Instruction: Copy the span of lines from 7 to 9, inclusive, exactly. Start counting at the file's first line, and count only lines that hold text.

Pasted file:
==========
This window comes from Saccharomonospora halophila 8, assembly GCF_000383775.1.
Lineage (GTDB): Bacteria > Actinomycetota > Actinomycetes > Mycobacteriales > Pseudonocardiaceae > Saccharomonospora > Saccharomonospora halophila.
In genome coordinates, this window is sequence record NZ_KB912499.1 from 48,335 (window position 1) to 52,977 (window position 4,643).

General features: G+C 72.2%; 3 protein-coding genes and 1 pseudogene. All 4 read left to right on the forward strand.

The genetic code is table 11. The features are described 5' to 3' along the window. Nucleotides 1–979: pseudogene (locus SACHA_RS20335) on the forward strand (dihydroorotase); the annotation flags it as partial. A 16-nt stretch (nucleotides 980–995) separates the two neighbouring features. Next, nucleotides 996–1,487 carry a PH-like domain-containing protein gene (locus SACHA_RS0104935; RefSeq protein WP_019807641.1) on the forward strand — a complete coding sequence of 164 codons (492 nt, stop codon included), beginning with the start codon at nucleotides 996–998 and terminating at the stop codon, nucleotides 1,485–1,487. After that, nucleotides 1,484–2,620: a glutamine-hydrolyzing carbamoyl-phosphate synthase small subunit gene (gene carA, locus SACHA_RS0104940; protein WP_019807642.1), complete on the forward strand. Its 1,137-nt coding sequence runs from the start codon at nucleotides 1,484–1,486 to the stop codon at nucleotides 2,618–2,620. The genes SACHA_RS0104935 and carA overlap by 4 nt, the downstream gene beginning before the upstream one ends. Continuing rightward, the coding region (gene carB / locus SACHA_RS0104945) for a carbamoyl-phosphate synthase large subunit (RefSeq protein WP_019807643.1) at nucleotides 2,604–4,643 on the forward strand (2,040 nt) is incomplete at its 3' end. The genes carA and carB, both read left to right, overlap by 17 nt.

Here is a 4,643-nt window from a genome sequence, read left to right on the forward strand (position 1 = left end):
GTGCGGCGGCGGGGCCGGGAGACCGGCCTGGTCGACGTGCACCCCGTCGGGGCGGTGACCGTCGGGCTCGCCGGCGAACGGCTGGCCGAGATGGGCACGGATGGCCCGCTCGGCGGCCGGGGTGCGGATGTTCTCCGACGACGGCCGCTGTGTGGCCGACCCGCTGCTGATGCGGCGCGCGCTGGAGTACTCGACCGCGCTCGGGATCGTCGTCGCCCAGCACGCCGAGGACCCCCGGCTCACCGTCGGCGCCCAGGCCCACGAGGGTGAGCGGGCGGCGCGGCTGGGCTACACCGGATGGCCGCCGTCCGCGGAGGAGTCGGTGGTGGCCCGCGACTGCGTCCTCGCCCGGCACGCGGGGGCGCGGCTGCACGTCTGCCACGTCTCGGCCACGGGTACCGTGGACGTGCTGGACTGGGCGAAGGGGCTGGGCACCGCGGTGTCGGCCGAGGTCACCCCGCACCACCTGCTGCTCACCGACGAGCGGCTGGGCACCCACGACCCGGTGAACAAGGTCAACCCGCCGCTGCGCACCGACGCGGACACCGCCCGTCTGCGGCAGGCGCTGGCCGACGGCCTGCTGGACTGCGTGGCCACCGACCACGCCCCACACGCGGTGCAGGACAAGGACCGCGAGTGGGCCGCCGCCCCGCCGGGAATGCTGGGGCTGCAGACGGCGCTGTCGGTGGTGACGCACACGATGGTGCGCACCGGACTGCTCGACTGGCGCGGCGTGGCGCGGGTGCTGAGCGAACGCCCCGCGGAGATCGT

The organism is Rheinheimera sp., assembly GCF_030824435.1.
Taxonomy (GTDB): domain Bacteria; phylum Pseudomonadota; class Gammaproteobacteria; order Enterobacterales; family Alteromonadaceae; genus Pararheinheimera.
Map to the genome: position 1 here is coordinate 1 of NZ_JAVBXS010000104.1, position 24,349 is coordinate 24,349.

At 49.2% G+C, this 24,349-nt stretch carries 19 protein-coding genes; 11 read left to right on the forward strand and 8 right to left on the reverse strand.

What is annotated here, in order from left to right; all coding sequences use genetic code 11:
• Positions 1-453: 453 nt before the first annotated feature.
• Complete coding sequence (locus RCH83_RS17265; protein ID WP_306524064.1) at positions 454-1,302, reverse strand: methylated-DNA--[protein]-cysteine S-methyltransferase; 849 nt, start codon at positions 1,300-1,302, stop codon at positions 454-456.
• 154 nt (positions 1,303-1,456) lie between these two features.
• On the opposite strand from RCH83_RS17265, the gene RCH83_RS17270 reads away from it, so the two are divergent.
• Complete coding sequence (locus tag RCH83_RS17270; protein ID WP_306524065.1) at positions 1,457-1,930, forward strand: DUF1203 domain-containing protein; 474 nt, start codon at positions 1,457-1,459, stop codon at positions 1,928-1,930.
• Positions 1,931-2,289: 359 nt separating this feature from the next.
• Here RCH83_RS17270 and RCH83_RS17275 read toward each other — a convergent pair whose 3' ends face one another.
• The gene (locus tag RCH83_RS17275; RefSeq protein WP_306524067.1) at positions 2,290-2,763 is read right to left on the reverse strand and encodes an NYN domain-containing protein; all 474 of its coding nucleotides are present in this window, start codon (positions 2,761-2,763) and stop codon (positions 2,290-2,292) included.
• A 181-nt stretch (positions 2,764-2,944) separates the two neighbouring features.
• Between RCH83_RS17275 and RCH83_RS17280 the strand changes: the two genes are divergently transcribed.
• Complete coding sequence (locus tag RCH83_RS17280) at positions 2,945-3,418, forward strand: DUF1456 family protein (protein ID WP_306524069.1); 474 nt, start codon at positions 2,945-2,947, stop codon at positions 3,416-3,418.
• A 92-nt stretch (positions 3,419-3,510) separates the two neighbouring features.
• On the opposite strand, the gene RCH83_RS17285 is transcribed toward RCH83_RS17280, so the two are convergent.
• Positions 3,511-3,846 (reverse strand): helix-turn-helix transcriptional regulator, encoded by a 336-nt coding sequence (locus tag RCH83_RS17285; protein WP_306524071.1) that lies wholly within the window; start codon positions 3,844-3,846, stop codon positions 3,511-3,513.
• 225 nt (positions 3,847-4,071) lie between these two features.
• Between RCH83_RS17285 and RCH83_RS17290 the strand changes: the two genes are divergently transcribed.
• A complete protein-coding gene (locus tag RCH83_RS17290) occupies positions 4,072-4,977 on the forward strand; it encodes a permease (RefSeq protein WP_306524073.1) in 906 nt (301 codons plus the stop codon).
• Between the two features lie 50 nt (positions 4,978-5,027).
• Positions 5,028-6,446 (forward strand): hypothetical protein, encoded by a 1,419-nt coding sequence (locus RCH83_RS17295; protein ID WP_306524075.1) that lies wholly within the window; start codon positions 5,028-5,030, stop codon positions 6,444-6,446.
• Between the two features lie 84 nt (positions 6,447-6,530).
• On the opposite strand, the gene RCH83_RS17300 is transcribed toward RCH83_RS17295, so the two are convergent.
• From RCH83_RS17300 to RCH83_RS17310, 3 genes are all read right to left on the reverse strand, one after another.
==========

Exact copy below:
GTGCGGCGGCGGGGCCGGGAGACCGGCCTGGTCGACGTGCACCCCGTCGGGGCGGTGACCGTCGGGCTCGCCGGCGAACGGCTGGCCGAGATGGGCACGGATGGCCCGCTCGGCGGCCGGGGTGCGGATGTTCTCCGACGACGGCCGCTGTGTGGCCGACCCGCTGCTGATGCGGCGCGCGCTGGAGTACTCGACCGCGCTCGGGATCGTCGTCGCCCAGCACGCCGAGGACCCCCGGCTCACCGTCGGCGCCCAGGCCCACGAGGGTGAGCGGGCGGCGCGGCTGGGCTACACCGGATGGCCGCCGTCCGCGGAGGAGTCGGTGGTGGCCCGCGACTGCGTCCTCGCCCGGCACGCGGGGGCGCGGCTGCACGTCTGCCACGTCTCGGCCACGGGTACCGTGGACGTGCTGGACTGGGCGAAGGGGCTGGGCACCGCGGTGTCGGCCGAGGTCACCCCGCACCACCTGCTGCTCACCGACGAGCGGCTGGGCACCCACGACCCGGTGAACAAGGTCAACCCGCCGCTGCGCACCGACGCGGACACCGCCCGTCTGCGGCAGGCGCTGGCCGACGGCCTGCTGGACTGCGTGGCCACCGACCACGCCCCACACGCGGTGCAGGACAAGGACCGCGAGTGGGCCGCCGCCCCGCCGGGAATGCTGGGGCTGCAGACGGCGCTGTCGGTGGTGACGCACACGATGGTGCGCACCGGACTGCTCGACTGGCGCGGCGTGGCGCGGGTGCTGAGCGAACGCCCCGCGGAGATCGT

The organism is Rheinheimera sp., assembly GCF_030824435.1.
Taxonomy (GTDB): domain Bacteria; phylum Pseudomonadota; class Gammaproteobacteria; order Enterobacterales; family Alteromonadaceae; genus Pararheinheimera.